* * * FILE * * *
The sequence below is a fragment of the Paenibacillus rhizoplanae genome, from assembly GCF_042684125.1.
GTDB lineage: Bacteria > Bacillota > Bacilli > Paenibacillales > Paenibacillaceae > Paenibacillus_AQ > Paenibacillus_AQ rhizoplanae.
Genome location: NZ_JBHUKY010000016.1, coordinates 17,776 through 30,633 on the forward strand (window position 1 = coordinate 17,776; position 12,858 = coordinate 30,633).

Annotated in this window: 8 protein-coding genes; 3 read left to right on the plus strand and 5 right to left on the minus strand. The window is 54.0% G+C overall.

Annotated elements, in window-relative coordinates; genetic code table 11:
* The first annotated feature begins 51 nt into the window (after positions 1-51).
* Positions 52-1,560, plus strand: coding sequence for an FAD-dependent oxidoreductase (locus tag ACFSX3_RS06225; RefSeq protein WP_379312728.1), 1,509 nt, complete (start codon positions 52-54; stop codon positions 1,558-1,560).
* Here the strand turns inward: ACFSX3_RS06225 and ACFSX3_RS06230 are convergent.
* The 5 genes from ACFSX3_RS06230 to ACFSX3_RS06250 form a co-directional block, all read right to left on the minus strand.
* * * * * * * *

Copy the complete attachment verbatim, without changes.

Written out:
The sequence below is a fragment of the Paenibacillus rhizoplanae genome, from assembly GCF_042684125.1.
GTDB lineage: Bacteria > Bacillota > Bacilli > Paenibacillales > Paenibacillaceae > Paenibacillus_AQ > Paenibacillus_AQ rhizoplanae.
Genome location: NZ_JBHUKY010000016.1, coordinates 17,776 through 30,633 on the forward strand (window position 1 = coordinate 17,776; position 12,858 = coordinate 30,633).

Annotated in this window: 8 protein-coding genes; 3 read left to right on the plus strand and 5 right to left on the minus strand. The window is 54.0% G+C overall.

Annotated elements, in window-relative coordinates; genetic code table 11:
* The first annotated feature begins 51 nt into the window (after positions 1-51).
* Positions 52-1,560, plus strand: coding sequence for an FAD-dependent oxidoreductase (locus tag ACFSX3_RS06225; RefSeq protein WP_379312728.1), 1,509 nt, complete (start codon positions 52-54; stop codon positions 1,558-1,560).
* Here the strand turns inward: ACFSX3_RS06225 and ACFSX3_RS06230 are convergent.
* The 5 genes from ACFSX3_RS06230 to ACFSX3_RS06250 form a co-directional block, all read right to left on the minus strand.